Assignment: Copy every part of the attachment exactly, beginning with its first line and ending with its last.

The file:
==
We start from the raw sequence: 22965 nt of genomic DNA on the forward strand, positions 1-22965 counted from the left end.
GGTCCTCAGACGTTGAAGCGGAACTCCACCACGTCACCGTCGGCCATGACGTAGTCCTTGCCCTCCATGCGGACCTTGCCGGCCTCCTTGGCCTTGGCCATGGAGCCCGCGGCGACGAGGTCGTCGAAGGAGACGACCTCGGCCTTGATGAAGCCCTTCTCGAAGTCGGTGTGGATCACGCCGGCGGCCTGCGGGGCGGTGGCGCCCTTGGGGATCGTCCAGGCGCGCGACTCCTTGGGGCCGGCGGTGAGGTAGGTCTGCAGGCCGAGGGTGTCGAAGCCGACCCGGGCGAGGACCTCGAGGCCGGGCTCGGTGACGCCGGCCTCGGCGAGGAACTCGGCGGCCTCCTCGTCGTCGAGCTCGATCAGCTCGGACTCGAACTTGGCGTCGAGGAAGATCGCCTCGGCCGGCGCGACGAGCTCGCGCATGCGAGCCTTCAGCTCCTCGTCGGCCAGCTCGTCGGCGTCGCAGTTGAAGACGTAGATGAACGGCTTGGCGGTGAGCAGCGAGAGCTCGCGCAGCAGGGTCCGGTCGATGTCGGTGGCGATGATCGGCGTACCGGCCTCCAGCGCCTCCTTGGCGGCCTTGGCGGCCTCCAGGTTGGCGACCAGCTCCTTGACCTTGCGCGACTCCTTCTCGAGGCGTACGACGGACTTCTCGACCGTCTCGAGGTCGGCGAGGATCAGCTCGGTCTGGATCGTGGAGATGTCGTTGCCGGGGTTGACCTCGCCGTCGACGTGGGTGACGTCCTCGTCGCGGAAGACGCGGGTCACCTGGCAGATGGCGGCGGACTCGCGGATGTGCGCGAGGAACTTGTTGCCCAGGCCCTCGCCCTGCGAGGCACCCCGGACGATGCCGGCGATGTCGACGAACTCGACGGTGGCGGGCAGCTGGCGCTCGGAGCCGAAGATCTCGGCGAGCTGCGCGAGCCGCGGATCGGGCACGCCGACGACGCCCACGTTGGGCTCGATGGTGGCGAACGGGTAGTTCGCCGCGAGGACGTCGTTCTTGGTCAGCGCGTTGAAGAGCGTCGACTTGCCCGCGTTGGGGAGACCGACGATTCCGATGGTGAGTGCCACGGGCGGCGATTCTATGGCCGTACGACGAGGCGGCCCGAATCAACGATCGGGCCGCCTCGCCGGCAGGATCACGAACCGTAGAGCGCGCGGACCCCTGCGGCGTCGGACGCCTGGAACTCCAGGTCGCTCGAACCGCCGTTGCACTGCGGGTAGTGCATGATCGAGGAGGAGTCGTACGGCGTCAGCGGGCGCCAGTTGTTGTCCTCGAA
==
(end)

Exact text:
We start from the raw sequence: 22965 nt of genomic DNA on the forward strand, positions 1-22965 counted from the left end.
GGTCCTCAGACGTTGAAGCGGAACTCCACCACGTCACCGTCGGCCATGACGTAGTCCTTGCCCTCCATGCGGACCTTGCCGGCCTCCTTGGCCTTGGCCATGGAGCCCGCGGCGACGAGGTCGTCGAAGGAGACGACCTCGGCCTTGATGAAGCCCTTCTCGAAGTCGGTGTGGATCACGCCGGCGGCCTGCGGGGCGGTGGCGCCCTTGGGGATCGTCCAGGCGCGCGACTCCTTGGGGCCGGCGGTGAGGTAGGTCTGCAGGCCGAGGGTGTCGAAGCCGACCCGGGCGAGGACCTCGAGGCCGGGCTCGGTGACGCCGGCCTCGGCGAGGAACTCGGCGGCCTCCTCGTCGTCGAGCTCGATCAGCTCGGACTCGAACTTGGCGTCGAGGAAGATCGCCTCGGCCGGCGCGACGAGCTCGCGCATGCGAGCCTTCAGCTCCTCGTCGGCCAGCTCGTCGGCGTCGCAGTTGAAGACGTAGATGAACGGCTTGGCGGTGAGCAGCGAGAGCTCGCGCAGCAGGGTCCGGTCGATGTCGGTGGCGATGATCGGCGTACCGGCCTCCAGCGCCTCCTTGGCGGCCTTGGCGGCCTCCAGGTTGGCGACCAGCTCCTTGACCTTGCGCGACTCCTTCTCGAGGCGTACGACGGACTTCTCGACCGTCTCGAGGTCGGCGAGGATCAGCTCGGTCTGGATCGTGGAGATGTCGTTGCCGGGGTTGACCTCGCCGTCGACGTGGGTGACGTCCTCGTCGCGGAAGACGCGGGTCACCTGGCAGATGGCGGCGGACTCGCGGATGTGCGCGAGGAACTTGTTGCCCAGGCCCTCGCCCTGCGAGGCACCCCGGACGATGCCGGCGATGTCGACGAACTCGACGGTGGCGGGCAGCTGGCGCTCGGAGCCGAAGATCTCGGCGAGCTGCGCGAGCCGCGGATCGGGCACGCCGACGACGCCCACGTTGGGCTCGATGGTGGCGAACGGGTAGTTCGCCGCGAGGACGTCGTTCTTGGTCAGCGCGTTGAAGAGCGTCGACTTGCCCGCGTTGGGGAGACCGACGATTCCGATGGTGAGTGCCACGGGCGGCGATTCTATGGCCGTACGACGAGGCGGCCCGAATCAACGATCGGGCCGCCTCGCCGGCAGGATCACGAACCGTAGAGCGCGCGGACCCCTGCGGCGTCGGACGCCTGGAACTCCAGGTCGCTCGAACCGCCGTTGCACTGCGGGTAGTGCATGATCGAGGAGGAGTCGTACGGCGTCAGCGGGCGCCAGTTGTTGTCCTCGAA